The River Cats have reduced Raley Field’s carbon footprint with a 154-kilowatt solar array. (Photo courtesy of the River Cats)

The River Cats have reduced Raley Field’s carbon footprint with a 154-kilowatt solar array. (Photo courtesy of the River Cats)

How the River Cats Became One of the Greenest Minor League Teams

Efforts toward sustainability cover transportation, food waste and energy use

Back Web Only Jun 15, 2016 By Trish Moratto Litke

When River Cats season ticket holder Jared Pane and his family lower their kickstands at the Raley Field stadium bicycle valet, he breathes a little easier. He knows their fanatic support of the West Sacramento minor-league team is not only a fun tradition, but also good for the environment.

“Living in West Sacramento allows me the luxury of riding my bike to Raley Field,” Pane says. “I’m doing my part by not congesting the streets. The last thing we need is another car on the road.”

The River Cats recently unveiled its “Road Relief” program to tackle environmental impacts created by fans traveling to baseball games. In partnership with the Sacramento Region Spare the Air program, the team now offers free parking (a $10 value) to groups of four or more who carpool. Additionally, complimentary bike valet is now available. The team has also introduced a Thursday night trolley with routes from various downtown and midtown locations. If these methods become popular with fans, the River Cats will help reduce traffic and air pollution.

These new initiatives come on the heels of the team receiving the Clean Air Award in the sustainability category in May from the nonprofit Breathe California of Sacramento-Emigrant Trails. “The River Cats are not only champions on the field, but champions of clean air, ensuring a healthy outdoor environment to enjoy baseball for generations to come,” says Kori Titus, CEO of BREATHE.

The Sacramento region has some of the worst air pollution in the nation, according to the U.S. Environmental Protection Agency. The valley’s geography contributes to the poor air quality. The summer inversion layer traps pollutants close to the ground, preventing them from escaping into the upper atmosphere.

The EPA has a classified the region as a “severe nonattainment area,” which means it is not meeting certain air-quality standards. There are only five severe or extreme nonattainment areas in the nation. Others in California include Los Angeles and the San Joaquin Valley. Bad air quality adversely affects health, especially in children and elderly.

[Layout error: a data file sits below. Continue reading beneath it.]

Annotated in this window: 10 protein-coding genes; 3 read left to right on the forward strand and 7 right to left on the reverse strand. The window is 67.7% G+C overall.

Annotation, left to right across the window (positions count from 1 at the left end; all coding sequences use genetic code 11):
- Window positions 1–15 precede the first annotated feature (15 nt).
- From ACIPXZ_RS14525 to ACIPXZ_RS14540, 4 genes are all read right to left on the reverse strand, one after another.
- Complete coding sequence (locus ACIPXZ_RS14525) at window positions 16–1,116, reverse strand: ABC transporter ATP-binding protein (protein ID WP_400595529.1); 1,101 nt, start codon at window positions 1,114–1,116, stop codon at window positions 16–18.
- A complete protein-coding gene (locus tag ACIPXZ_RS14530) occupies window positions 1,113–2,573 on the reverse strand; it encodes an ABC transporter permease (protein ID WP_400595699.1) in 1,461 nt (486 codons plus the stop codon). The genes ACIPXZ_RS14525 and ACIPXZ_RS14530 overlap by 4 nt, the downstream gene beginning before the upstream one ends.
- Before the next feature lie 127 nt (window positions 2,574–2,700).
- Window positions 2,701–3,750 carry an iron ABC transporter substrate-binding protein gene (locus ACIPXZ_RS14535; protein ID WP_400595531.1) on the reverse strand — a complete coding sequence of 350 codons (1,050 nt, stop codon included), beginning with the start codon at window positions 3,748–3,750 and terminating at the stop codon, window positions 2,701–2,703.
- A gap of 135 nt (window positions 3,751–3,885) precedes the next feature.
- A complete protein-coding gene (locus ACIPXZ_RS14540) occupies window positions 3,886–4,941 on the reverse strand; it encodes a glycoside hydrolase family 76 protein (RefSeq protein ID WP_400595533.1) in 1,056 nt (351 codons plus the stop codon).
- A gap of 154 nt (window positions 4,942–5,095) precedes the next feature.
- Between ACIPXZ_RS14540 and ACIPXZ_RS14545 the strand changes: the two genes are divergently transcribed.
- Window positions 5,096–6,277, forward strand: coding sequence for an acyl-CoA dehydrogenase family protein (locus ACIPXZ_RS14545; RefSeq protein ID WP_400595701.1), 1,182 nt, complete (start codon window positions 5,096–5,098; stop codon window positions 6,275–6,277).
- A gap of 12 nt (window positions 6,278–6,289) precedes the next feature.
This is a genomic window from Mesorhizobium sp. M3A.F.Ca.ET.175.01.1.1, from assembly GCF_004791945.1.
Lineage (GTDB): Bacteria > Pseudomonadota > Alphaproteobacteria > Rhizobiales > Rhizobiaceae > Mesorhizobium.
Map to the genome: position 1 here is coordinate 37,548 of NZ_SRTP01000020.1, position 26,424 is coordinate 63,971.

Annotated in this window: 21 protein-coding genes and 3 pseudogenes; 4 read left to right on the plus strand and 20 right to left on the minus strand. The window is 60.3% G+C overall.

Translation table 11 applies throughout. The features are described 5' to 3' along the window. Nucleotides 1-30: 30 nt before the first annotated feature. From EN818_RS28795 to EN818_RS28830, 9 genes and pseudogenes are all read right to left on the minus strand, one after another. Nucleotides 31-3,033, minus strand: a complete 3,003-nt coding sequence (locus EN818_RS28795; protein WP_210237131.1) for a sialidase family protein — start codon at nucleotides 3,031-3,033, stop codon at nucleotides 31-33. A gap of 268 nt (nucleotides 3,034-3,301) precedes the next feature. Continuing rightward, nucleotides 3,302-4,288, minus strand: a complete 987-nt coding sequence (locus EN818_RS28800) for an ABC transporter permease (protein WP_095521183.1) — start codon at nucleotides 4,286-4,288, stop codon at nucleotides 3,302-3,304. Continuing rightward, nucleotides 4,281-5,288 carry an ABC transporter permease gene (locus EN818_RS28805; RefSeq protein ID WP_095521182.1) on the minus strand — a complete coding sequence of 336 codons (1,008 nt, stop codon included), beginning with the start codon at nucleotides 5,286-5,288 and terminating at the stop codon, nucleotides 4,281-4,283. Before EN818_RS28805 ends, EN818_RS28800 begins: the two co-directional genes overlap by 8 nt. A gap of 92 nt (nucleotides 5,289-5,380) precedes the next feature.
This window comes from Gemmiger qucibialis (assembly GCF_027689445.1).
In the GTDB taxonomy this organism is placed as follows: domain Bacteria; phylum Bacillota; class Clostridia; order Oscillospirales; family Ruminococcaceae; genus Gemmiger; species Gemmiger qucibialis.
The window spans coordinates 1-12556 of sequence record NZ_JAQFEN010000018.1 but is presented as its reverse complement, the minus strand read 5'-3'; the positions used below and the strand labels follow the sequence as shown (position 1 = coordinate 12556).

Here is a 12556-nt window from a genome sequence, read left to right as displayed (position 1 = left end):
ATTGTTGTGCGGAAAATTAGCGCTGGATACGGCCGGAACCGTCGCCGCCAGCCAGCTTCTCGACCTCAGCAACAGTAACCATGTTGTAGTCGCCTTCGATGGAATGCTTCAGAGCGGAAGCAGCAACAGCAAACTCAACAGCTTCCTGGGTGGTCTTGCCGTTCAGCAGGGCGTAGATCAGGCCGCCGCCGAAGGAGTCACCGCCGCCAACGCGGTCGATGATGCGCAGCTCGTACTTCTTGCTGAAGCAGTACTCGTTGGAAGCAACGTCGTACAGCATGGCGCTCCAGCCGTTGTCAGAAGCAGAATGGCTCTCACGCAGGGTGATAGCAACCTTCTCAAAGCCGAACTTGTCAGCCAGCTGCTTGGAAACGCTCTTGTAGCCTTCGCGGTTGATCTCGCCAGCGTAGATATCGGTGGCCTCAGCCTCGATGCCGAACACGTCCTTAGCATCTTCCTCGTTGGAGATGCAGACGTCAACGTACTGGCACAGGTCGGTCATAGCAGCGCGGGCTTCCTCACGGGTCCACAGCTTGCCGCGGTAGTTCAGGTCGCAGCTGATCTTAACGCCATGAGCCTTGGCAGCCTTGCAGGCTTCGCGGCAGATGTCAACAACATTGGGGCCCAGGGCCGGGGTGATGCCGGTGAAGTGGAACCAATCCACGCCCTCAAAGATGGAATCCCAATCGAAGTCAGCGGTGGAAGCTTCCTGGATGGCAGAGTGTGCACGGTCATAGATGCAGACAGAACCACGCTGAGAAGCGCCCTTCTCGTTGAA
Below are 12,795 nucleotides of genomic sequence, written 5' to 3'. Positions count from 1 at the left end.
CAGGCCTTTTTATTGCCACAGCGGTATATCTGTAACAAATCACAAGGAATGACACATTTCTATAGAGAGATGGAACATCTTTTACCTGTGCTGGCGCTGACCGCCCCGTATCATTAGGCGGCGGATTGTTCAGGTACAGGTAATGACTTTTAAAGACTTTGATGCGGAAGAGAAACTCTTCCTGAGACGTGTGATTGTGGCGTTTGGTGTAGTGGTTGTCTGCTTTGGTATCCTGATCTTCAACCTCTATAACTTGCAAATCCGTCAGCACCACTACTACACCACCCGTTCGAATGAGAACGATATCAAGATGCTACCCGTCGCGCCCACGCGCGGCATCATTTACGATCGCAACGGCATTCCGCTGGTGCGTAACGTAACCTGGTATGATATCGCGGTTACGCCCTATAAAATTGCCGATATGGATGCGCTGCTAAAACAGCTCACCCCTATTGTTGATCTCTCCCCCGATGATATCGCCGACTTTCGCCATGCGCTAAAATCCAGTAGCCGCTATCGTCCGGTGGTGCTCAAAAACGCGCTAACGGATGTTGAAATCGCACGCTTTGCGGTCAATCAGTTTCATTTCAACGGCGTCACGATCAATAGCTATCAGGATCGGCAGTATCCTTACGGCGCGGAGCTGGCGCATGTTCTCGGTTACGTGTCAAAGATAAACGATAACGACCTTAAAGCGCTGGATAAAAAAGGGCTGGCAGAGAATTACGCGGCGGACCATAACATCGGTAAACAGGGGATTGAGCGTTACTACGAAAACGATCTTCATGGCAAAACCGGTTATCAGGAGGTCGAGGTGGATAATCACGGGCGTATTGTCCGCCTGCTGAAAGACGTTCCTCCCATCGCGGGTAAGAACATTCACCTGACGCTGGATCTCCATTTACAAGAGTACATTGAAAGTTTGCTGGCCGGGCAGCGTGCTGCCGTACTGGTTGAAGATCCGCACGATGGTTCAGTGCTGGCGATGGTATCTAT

“[Our sustainability measures are] cost-effective, good for the environment and make  fans and employees proud of their team.”

Ross Richards, manager of corporate partnerships, River Cats

In addition to the measures to improve air quality, the River Cats’ stadium now features a community garden, developed in collaboration with a local business, Green Acres Nursery & Supply. The garden is accessible to fans who visit Raley Field. Produce grown onsite includes cabbage, tomatoes, citrus fruit, apples, strawberries and kiwi vines. More than 550 pounds of produce was donated in 2015 to the Raley’s Food For Families program, which benefits local food banks.

The River Cats have further reduced Raley Field’s carbon footprint with the installation of a 154-kilowatt solar array; panels are positioned at various locations around the stadium, where the sun fuels LED boards, backlit signs, offices, suites and kitchens. The stadium has also undergone a lighting retrofit projected to reduce its outdoor energy consumption by more than 70 percent during the 2016 season. The River Cats project a savings of $62,000 during the first year of utilizing the solar array.

“These measures are important for the River Cats because they follow the triple bottom line approach to sustainability,” says Ross Richards, manager of corporate partnerships for the team, referring to economic, environmental and social responsibility. “In this case, [they are] cost-effective, good for the environment and make fans and employees proud of their team.”

The team also partnered with Republic Services, a waste management company, to devise a plan to reduce food waste at Raley Field. This program involves collecting scraps from green bins around the park to become fertilizer and low-emission fuel for the Republic Services’ fleet of trucks, instead of going into landfills. In 2015, this new diversion plan cut food waste more than 500 percent.

These combined measures earned the River Cats major recognition as one of the best stadiums in the minor league from the Green Sports Alliance (GSA), a national organization that consults with sports teams, venues, leagues and events to promote environmental practices. “The team’s achievements in sustainability have established them as a leader in [Minor League Baseball] and beyond,” says David Muller, GSA membership director.

The River Cats’ efforts nicely complement the Kings’ new Golden 1 Center in downtown Sacramento, which will also include cutting-edge sustainability features. “Considering what the River Cats are doing, paired with the Kings’ new arena, I think Sacramento should be proud,” Pane says. “Hopefully, this will lead the way for other companies to follow suit.”


Visitor Scott Thompson (not verified)June 21, 2016 - 12:06pm

Reducing landfill is commendable but the math is a bit fuzzy. Is it possible to cut anything by more than 100%?

"In 2015, this new diversion plan cut food waste more than 500 percent."